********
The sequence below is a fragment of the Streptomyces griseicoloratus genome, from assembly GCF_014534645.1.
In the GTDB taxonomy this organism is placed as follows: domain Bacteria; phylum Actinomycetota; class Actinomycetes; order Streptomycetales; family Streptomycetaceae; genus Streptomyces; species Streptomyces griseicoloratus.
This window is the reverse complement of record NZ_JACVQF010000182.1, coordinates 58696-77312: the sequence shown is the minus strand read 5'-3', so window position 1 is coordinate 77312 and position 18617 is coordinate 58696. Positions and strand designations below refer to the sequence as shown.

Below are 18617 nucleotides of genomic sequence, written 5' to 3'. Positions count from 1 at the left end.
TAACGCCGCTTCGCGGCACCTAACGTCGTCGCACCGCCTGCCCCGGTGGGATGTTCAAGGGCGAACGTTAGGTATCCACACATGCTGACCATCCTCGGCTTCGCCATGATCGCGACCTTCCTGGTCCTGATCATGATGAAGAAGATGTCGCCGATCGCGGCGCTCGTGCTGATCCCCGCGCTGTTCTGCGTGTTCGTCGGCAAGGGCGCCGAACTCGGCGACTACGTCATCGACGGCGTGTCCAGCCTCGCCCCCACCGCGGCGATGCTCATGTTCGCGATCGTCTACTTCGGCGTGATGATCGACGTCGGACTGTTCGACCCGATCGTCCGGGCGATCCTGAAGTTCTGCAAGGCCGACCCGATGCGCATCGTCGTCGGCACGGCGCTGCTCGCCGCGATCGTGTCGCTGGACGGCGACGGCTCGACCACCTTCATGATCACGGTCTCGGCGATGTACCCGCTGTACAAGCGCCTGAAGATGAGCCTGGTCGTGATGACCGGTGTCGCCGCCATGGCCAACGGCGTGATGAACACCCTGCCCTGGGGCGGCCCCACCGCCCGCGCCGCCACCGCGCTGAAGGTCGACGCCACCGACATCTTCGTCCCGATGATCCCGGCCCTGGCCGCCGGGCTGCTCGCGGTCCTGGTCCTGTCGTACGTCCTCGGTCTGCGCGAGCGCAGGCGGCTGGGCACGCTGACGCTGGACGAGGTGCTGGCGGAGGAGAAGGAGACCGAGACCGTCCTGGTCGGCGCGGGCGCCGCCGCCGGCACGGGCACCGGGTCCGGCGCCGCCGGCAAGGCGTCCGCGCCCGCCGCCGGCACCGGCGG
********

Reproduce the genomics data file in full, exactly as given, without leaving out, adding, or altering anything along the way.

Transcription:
The sequence below is a fragment of the Streptomyces griseicoloratus genome, from assembly GCF_014534645.1.
In the GTDB taxonomy this organism is placed as follows: domain Bacteria; phylum Actinomycetota; class Actinomycetes; order Streptomycetales; family Streptomycetaceae; genus Streptomyces; species Streptomyces griseicoloratus.
This window is the reverse complement of record NZ_JACVQF010000182.1, coordinates 58696-77312: the sequence shown is the minus strand read 5'-3', so window position 1 is coordinate 77312 and position 18617 is coordinate 58696. Positions and strand designations below refer to the sequence as shown.

Below are 18617 nucleotides of genomic sequence, written 5' to 3'. Positions count from 1 at the left end.
TAACGCCGCTTCGCGGCACCTAACGTCGTCGCACCGCCTGCCCCGGTGGGATGTTCAAGGGCGAACGTTAGGTATCCACACATGCTGACCATCCTCGGCTTCGCCATGATCGCGACCTTCCTGGTCCTGATCATGATGAAGAAGATGTCGCCGATCGCGGCGCTCGTGCTGATCCCCGCGCTGTTCTGCGTGTTCGTCGGCAAGGGCGCCGAACTCGGCGACTACGTCATCGACGGCGTGTCCAGCCTCGCCCCCACCGCGGCGATGCTCATGTTCGCGATCGTCTACTTCGGCGTGATGATCGACGTCGGACTGTTCGACCCGATCGTCCGGGCGATCCTGAAGTTCTGCAAGGCCGACCCGATGCGCATCGTCGTCGGCACGGCGCTGCTCGCCGCGATCGTGTCGCTGGACGGCGACGGCTCGACCACCTTCATGATCACGGTCTCGGCGATGTACCCGCTGTACAAGCGCCTGAAGATGAGCCTGGTCGTGATGACCGGTGTCGCCGCCATGGCCAACGGCGTGATGAACACCCTGCCCTGGGGCGGCCCCACCGCCCGCGCCGCCACCGCGCTGAAGGTCGACGCCACCGACATCTTCGTCCCGATGATCCCGGCCCTGGCCGCCGGGCTGCTCGCGGTCCTGGTCCTGTCGTACGTCCTCGGTCTGCGCGAGCGCAGGCGGCTGGGCACGCTGACGCTGGACGAGGTGCTGGCGGAGGAGAAGGAGACCGAGACCGTCCTGGTCGGCGCGGGCGCCGCCGCCGGCACGGGCACCGGGTCCGGCGCCGCCGGCAAGGCGTCCGCGCCCGCCGCCGGCACCGGCGG